Acute cocaine exposure weakens GABAB receptor-dependent G-protein-gated inwardly rectifying K+ signaling in dopamine neurons of the ventral tegmental area

Devinder Arora, Matthew Hearing, Desirae M. Haluk, Kelsey Mirkovic, Ana Fajardo-Serrano, Martin W. Wessendorf, Masahiko Watanabe, Rafael Luján, Kevin Wickman

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41 Scopus citations


Enhanced glutamatergic neurotransmission in dopamine (DA) neurons of the ventral tegmental area (VTA), triggered by a single cocaine injection, represents an early adaptation linked to the more enduring effects of abused drugs that characterize addiction. Here, we examined the impact of in vivo cocaine exposure on metabotropic inhibitory signaling involving G-protein-gated inwardly rectifyingK+ (Girk) channels in VTA DA neurons. Somatodendritic Girk currents evoked by the GABAB receptor (GABABR) agonist baclofen were diminished in a dose-dependent manner in mice given a single cocaine injection. This adaptation persisted for 3-4 d, was specific for DA neurons of the VTA, and occurred in parallel with an increase in spontaneous glutamatergic neurotransmission. No additional suppression of GABABR-Girk signaling was observed following repeated cocaine administration. While total Girk2 and GABABR1 mRNA and protein levels were unaltered by cocaine exposure in VTA DA neurons, the cocaine-induced decrease in GABABR-Girk signaling correlated with a reduction in Girk2-containing channels at the plasma membrane in VTA DA neurons. Systemic pretreatment with sulpiride, but not SCH23390 (7-chloro-3-methyl-1-phenyl-1,2,4,5-tetrahydro-3-benzazepin-8-ol), prevented the cocaine-induced suppression of GABABR-Girk signaling, implicating DGABA2/3 DA receptor activation in this adaptation. The acute cocaine-induced weakening of somatodendritic Girk signaling complements the previously demonstrated cocaine-induced strengthening of glutamatergic neurotransmission, likely contributing to enhanced output of VTA DA neurons during the early stages of addiction.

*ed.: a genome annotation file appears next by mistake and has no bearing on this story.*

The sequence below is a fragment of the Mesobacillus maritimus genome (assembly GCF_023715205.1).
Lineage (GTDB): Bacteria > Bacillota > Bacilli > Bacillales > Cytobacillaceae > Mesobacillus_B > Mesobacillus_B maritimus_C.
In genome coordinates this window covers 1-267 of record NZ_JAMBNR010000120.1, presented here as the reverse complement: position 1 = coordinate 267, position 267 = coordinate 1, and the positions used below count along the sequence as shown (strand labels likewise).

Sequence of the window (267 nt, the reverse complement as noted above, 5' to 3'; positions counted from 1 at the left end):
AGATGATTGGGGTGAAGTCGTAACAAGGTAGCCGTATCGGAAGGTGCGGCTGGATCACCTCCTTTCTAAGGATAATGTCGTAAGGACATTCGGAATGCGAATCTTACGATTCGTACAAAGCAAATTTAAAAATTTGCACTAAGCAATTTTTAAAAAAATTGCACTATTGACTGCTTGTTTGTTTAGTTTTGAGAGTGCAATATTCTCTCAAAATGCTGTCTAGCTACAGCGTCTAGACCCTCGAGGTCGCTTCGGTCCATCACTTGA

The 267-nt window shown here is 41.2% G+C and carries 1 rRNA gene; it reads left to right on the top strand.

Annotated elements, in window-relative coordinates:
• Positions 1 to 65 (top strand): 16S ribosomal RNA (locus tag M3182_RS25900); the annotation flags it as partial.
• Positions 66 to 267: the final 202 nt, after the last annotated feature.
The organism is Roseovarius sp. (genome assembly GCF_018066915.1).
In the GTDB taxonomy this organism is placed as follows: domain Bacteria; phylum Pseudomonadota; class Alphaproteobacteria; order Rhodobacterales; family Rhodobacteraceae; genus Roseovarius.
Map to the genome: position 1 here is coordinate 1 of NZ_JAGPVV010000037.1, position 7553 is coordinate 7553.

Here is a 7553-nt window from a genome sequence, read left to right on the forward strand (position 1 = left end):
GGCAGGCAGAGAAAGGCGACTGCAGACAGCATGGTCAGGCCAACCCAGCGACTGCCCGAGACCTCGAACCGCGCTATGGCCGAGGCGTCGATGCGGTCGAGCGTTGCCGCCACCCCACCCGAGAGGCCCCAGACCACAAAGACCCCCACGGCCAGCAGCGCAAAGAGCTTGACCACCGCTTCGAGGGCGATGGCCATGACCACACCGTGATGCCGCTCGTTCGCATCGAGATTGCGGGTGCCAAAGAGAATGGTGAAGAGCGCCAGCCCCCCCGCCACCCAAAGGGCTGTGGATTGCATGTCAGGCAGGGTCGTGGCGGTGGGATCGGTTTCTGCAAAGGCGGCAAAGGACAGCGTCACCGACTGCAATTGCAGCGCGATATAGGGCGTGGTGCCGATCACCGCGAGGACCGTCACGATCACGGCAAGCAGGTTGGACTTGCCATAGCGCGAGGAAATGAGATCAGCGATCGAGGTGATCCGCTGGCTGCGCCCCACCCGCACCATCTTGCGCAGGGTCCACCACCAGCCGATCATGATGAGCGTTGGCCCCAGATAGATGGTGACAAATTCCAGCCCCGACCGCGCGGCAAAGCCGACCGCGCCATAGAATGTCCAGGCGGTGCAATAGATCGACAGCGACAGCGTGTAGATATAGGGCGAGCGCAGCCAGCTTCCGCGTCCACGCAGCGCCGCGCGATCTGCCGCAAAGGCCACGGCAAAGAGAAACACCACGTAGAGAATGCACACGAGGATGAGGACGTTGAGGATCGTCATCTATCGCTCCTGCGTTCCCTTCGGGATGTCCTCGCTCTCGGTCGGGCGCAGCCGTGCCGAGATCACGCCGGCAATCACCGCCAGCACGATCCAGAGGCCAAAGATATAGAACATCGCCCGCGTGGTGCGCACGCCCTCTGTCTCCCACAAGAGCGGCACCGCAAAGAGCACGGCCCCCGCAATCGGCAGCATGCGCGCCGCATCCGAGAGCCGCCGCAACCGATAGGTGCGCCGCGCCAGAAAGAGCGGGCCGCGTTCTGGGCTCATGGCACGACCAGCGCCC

Original languageEnglish (US)
Pages (from-to)12251-12257
Number of pages7
JournalJournal of Neuroscience
Issue number34
StatePublished - Aug 24 2011

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